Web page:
PLoS Pathog 6:e1000764. 2010
  4. pmc Masking the 5' terminal nucleotides of the hepatitis C virus genome by an unconventional microRNA-target RNA complex
    Erica S Machlin
    Department of Microbiology and Immunology, Stanford University School of Medicine, Stanford, CA 94305, USA
    Proc Natl Acad Sci U S A 108:3193-8. 2011
  5. pmc MicroRNA silencing and the development of novel therapies for liver disease
    Gyongyi Szabo
    Department of Medicine, University of Massachusetts Medical School, MA 01605, United States
    J Hepatol 57:462-6. 2012
  6. ncbi Combating hepatitis C virus by targeting microRNA-122 using locked nucleic acids
    Erica S Machlin
    Department of Microbiology and Immunology, Stanford University School of Medicine, CA 94305, USA
    Curr Gene Ther 12:301-6. 2012
  7. pmc Modulation of hepatitis C virus RNA abundance and virus release by dispersion of processing bodies and enrichment of stress granules
    Cara T Pager
    Department of Microbiology and Immunology, Stanford University, Stanford, CA 94305 5124, United States
    Virology 435:472-84. 2013
  8. pmc Modulation of GB virus B RNA abundance by microRNA-122: dependence on and escape from microRNA-122 restriction
    Selena M Sagan
    Department of Microbiology and Immunology, Stanford University School of Medicine, Stanford, California, USA
    J Virol 87:7338-47. 2013

Research Grants

Detail Information

Publications9

  1. pmc Position-dependent function for a tandem microRNA miR-122-binding site located in the hepatitis C virus RNA genome
    Catherine L Jopling
    Department of Biochemistry, University of Cambridge, Cambridge CB2 1GA, UK Department of Microbiology and Immunology, Stanford University School of Medicine, Stanford, CA 94305, USA
    Cell Host Microbe 4:77-85. 2008
    ..These findings set a paradigm for dual, position-dependent functions of tandem microRNA-binding sites. Targeting an oligomeric microRNA complex offers potential as an antiviral-intervention strategy...
  2. pmc OGFOD1, a novel modulator of eukaryotic translation initiation factor 2alpha phosphorylation and the cellular response to stress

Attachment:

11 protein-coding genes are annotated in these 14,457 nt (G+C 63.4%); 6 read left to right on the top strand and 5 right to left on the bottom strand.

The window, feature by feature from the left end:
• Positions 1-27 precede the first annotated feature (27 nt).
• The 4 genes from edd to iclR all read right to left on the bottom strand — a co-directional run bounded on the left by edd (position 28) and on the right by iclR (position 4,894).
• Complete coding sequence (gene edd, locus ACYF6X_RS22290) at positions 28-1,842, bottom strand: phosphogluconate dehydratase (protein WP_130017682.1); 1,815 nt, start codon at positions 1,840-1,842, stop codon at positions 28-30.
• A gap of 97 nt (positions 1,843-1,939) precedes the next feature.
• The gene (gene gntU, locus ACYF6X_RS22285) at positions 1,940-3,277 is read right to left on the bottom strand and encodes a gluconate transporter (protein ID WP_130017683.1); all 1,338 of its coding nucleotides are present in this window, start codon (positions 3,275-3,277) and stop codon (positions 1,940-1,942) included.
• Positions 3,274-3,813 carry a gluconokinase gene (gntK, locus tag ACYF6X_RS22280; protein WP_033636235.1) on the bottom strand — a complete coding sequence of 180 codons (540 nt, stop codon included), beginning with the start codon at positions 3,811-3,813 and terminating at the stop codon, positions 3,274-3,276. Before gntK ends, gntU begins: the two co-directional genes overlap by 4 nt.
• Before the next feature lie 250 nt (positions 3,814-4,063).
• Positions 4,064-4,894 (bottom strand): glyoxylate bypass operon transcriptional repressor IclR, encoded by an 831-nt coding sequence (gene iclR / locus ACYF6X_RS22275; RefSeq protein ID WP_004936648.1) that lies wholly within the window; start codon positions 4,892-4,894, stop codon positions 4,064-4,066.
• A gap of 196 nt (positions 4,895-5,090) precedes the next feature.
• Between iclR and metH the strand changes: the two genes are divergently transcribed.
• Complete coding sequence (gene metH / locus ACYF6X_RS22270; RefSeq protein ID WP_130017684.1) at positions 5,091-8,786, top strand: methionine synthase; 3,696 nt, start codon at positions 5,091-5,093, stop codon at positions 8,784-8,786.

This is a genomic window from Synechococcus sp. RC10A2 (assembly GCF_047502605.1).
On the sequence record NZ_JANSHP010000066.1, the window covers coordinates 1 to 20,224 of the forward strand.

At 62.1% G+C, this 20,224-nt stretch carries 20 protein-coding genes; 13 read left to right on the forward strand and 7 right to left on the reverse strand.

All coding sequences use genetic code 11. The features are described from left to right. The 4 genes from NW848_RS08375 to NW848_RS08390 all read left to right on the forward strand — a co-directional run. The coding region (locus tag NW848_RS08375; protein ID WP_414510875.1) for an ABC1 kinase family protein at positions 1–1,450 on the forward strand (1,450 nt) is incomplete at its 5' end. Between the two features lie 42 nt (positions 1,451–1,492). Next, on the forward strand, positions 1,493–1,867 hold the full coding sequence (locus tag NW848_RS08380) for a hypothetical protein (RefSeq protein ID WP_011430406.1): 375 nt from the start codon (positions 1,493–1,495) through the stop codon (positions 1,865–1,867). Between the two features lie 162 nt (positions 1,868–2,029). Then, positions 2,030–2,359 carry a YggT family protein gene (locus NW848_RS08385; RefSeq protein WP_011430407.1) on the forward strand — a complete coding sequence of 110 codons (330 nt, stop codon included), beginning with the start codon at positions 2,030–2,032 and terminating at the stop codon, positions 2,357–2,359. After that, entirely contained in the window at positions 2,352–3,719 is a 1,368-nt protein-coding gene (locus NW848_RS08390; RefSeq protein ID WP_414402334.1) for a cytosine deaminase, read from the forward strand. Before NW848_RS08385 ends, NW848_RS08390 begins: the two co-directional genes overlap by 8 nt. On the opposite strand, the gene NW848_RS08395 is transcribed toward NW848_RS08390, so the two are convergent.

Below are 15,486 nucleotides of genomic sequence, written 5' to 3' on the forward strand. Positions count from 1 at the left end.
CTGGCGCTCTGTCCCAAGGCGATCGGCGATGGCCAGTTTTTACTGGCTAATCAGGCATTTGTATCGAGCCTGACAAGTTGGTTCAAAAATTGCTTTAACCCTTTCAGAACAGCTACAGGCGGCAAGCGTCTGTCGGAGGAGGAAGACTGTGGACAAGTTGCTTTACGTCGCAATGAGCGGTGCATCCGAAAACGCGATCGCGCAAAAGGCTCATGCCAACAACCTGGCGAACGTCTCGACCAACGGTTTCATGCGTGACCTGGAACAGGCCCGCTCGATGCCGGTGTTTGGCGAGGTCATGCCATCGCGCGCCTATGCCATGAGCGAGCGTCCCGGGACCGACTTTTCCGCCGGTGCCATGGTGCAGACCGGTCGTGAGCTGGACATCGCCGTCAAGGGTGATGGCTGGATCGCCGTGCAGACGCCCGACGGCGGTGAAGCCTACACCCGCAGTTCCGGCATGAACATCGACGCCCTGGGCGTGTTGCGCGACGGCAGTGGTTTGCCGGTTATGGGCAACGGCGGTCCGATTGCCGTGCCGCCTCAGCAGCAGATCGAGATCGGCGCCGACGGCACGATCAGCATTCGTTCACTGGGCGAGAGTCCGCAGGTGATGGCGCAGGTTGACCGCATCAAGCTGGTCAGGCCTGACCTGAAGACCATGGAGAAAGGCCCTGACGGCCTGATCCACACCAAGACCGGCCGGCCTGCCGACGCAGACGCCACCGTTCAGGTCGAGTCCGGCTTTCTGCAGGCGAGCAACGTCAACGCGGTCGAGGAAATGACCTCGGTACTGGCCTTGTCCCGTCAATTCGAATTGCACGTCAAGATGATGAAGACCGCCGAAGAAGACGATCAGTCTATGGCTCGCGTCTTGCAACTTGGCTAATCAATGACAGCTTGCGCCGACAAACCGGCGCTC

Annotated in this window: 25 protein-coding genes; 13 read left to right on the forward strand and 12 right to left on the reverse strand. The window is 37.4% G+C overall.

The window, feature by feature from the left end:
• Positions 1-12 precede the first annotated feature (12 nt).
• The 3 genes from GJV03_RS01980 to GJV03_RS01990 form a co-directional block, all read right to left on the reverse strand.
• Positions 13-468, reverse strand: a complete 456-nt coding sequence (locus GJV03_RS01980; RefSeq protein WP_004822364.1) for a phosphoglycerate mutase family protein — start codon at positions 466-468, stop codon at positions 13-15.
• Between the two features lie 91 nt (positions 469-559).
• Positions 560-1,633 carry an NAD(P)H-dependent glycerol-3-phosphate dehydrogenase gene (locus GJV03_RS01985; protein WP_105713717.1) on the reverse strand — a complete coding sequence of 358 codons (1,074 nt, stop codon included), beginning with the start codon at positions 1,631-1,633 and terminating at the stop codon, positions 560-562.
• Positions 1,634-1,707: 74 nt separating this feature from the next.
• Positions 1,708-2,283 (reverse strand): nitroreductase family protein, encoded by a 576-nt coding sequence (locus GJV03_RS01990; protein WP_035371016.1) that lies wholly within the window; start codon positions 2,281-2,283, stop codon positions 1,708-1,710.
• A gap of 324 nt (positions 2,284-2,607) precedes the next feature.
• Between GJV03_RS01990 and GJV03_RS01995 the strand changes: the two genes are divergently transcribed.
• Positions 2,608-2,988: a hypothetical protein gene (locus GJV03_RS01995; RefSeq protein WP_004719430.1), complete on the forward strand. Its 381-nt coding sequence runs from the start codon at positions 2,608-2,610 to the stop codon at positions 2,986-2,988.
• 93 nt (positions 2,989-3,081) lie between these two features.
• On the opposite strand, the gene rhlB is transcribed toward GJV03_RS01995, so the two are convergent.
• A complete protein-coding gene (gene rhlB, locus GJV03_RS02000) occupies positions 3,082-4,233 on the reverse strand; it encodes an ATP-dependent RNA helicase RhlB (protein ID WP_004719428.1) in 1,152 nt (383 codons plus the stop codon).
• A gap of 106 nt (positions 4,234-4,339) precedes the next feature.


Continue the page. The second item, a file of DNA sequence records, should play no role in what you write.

Karen A Wehner
    Department of Microbiology and Immunology, Stanford University School of Medicine, Stanford, CA 94305, USAA
    Mol Cell Biol 30:2006-16. 2010
    ..These findings argue that OGFOD1 plays important proapoptotic roles in the regulation of translation and HRI-mediated phosphorylation of eIF2alpha in cells subjected to arsenite-induced stress...
  3. pmc Six RNA viruses and forty-one hosts: viral small RNAs and modulation of small RNA repertoires in vertebrate and invertebrate systems
    Poornima Parameswaran
    Department of Microbiology and Immunology, Stanford University School of Medicine, Stanford, California, United States of America
    PLoS Pathog 6:e1000764. 2010
    ..These experiments define vsRNAs as one possible component of the interplay between animal viruses and their hosts...
  4. pmc Masking the 5' terminal nucleotides of the hepatitis C virus genome by an unconventional microRNA-target RNA complex
    Erica S Machlin
    Department of Microbiology and Immunology, Stanford University School of Medicine, Stanford, CA 94305, USA
    Proc Natl Acad Sci U S A 108:3193-8. 2011
    ..Finally, this remarkable microRNA-mRNA complex could be targeted with compounds that inactivate miR-122 or interfere with this unique RNA structure...
  5. pmc MicroRNA silencing and the development of novel therapies for liver disease
    Gyongyi Szabo
    Department of Medicine, University of Massachusetts Medical School, MA 01605, United States
    J Hepatol 57:462-6. 2012
    ..In this review, we highlight the latest advances in the field of microRNA biology and their potential as emerging therapeutic targets in liver disease...
  6. ncbi Combating hepatitis C virus by targeting microRNA-122 using locked nucleic acids
    Erica S Machlin
    Department of Microbiology and Immunology, Stanford University School of Medicine, CA 94305, USA
    Curr Gene Ther 12:301-6. 2012
    ..This review summarizes the success of sequestration of liver-specific microRNA miR-122 by antisense locked nucleic acids and their use in combating hepatitis C virus in clinical trials...
  7. pmc Modulation of hepatitis C virus RNA abundance and virus release by dispersion of processing bodies and enrichment of stress granules
    Cara T Pager
    Department of Microbiology and Immunology, Stanford University, Stanford, CA 94305 5124, United States
    Virology 435:472-84. 2013
    ..These data argue that HCV subverts P-body and stress granule components to aid in viral gene expression at particular sites in the cytoplasm...
  8. pmc Modulation of GB virus B RNA abundance by microRNA-122: dependence on and escape from microRNA-122 restriction
    Selena M Sagan
    Department of Microbiology and Immunology, Stanford University School of Medicine, Stanford, California, USA
    J Virol 87:7338-47. 2013
    ..This finding suggests that structural features at the end of the viral genome dictate whether miR-122 is required to aid in maintaining viral RNA abundance...

Research Grants30